Step by step, flinch by flinch, “The 39 Steps” is a romping Hichcockian mystery, laced with vaudevillian mirth, requiring precise timing and awesome versatility … and wholly enacted by a remarkable company of four.
A true ensemble piece, Manoa Valley Theatre’s staging of Patrick Barlow’s adaptation of John Buchan’s novel and Alfred Hitchcock’s film, is full of belly laughs, high energy, quick pacing, breathless antics and theatrical shenanigans that may make you flinch, groan and cheer. As directed by Rob Duval, the production utilizes a minimalist set by Andrew Doan that involves a theatrical proscenium arch with closable curtain and seating boxes at both stage left and right, slamming doors, and a scrim that enables moments of giddy shadow puppetry. The versatile props by La Tanya Faamausill-Siliato include oversized trunks that serve as tables as well as train seats. In short: non-stop groans and giggles, with efficient surroundings.
It’s a short run, however; “The 39 Steps” opened Thursday (March 17) and closes March 27, so you have today (March 20) and the upcoming weekend to catch the laughs.
The characters are Richard Hannay (a steadfast Garrett Hols, nimble and agile, confident and comedic), a somewhat bored London bachelor who meets a shapely Annabella Schmidt (Rachel League, versatile and mobile, whose other roles are Pamela and Margaret, achieved with wigs and costume changes and perhaps some tongue in cheek.. She is killed in his presence in a hilarious demise, but not before she recites a few clues, and he dispatches himself to Scotland as a potential murderer attempting to prove his innocence. (Kinda like Dr. Richard Kimble, played by David Janssen on the old TV serial, “The Fugitive,” dodging his pursuers of a crime he did not commit. But waaaaaay funnier).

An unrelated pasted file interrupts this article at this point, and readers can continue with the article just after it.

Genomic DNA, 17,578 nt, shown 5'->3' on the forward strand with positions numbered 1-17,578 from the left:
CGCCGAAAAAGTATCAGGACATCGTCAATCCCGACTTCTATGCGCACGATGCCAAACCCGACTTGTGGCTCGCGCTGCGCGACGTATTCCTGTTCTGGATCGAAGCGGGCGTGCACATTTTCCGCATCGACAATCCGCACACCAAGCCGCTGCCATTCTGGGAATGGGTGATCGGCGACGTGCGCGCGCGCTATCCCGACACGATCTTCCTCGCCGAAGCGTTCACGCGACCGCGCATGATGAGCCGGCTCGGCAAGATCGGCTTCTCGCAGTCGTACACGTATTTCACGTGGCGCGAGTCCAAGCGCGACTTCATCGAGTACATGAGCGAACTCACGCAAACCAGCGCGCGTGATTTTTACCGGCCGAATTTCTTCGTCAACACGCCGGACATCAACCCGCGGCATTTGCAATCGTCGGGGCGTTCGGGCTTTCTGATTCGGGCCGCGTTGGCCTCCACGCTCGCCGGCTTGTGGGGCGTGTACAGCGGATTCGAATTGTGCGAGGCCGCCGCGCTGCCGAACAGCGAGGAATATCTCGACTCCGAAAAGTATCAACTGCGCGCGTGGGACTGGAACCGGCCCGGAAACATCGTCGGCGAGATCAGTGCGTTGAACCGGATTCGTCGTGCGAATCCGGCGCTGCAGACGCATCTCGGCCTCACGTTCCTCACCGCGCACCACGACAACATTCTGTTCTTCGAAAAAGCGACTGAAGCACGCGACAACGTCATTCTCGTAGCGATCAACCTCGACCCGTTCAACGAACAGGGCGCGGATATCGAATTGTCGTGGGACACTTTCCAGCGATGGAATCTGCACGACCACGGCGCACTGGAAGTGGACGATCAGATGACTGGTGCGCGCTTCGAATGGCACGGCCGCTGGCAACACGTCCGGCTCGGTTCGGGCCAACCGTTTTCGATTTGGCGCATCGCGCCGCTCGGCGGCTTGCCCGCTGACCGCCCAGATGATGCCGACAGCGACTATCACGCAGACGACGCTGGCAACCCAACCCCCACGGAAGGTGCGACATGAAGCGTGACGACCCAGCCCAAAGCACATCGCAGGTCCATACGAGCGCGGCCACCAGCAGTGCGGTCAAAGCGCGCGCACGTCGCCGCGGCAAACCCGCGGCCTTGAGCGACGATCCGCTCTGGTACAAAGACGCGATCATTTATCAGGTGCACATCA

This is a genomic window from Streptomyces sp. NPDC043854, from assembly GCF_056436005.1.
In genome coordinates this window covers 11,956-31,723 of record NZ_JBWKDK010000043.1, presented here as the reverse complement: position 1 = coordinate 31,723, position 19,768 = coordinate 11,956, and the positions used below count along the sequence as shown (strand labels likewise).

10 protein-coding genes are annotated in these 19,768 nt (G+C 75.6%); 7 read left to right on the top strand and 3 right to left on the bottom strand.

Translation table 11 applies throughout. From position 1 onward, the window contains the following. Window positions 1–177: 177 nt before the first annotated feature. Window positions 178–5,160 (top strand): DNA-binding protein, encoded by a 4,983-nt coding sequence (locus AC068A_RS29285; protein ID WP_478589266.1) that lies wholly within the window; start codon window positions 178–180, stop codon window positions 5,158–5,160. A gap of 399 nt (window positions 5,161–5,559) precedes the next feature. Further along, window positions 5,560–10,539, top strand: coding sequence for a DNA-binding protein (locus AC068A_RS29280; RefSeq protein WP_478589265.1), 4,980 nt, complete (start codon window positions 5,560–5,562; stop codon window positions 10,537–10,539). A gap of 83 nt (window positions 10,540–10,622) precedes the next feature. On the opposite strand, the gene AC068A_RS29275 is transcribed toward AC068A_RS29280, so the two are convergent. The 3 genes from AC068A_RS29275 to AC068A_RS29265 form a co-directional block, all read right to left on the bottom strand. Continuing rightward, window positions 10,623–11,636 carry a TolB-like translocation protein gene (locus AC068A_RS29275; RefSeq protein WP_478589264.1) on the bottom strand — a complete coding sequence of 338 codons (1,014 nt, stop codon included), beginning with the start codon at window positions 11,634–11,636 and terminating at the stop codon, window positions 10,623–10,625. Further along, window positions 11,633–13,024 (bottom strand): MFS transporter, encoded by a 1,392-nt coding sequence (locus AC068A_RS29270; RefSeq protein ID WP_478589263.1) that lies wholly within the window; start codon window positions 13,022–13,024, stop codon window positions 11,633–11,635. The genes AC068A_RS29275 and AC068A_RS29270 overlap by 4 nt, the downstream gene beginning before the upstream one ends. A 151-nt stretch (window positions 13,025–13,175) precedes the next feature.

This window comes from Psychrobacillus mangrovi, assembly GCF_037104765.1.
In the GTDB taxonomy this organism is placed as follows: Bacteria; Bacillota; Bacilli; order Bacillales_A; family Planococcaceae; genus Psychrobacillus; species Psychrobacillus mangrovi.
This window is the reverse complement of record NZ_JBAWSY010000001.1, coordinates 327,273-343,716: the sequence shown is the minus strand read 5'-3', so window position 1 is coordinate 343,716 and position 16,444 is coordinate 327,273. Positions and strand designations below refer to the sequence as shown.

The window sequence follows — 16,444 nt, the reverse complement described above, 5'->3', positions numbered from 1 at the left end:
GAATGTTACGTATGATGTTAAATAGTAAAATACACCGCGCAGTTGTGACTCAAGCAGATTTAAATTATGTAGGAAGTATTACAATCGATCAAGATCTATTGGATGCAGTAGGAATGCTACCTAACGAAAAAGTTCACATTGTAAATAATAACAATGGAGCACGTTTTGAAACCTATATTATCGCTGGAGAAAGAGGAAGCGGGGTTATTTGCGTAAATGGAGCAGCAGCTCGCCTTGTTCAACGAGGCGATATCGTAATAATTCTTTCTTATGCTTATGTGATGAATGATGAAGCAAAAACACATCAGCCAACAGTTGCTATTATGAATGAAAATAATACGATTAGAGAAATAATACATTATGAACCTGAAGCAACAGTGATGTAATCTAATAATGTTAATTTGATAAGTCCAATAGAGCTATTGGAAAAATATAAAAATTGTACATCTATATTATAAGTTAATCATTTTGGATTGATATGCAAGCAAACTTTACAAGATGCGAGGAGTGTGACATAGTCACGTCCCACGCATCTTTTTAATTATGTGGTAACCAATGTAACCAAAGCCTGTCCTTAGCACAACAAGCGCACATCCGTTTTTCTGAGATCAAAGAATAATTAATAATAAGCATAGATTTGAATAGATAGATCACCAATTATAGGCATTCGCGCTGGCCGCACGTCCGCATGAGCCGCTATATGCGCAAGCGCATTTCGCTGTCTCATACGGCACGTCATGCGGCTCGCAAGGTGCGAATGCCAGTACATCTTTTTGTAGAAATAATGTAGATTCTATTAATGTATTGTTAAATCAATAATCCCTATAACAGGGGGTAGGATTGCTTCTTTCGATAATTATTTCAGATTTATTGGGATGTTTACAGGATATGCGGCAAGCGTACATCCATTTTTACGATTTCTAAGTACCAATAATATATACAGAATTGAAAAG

A pair of workhorses, Matthew Miller and Andrew Baker, designated as Clown 1 and Clown 2, respectively, enact a barrel full of more roles than imaginable, from constables to London Palladium emcees/comedians, from bad-wigged women to train ticket-takers. Kudos and ovations, dudes, for turning bit parts into a mammoth tidal wave of guffaws.
The physical comedy is amazing, notably the sequence where Hannay is aboard a train and in pursuit by Miller and Baker; the gents have a raucous and remarkable imaginary “chase,” with hands and bodies supposedly dangling from the outside of the train car whisking on its tracks, and another dangerous venture on a ladder attached to two other ladders, requiring strenuous energy (and risks of tumbling down) by the gents, and grand imagination from the spectators.
All this, with the actors even employing the Brit accent for credibility amid the maze of the unexpected.
Tickets: $22 to $40 at www.manoavalleytheatre.com or (808) 988-6131…
And that’s Show Biz. …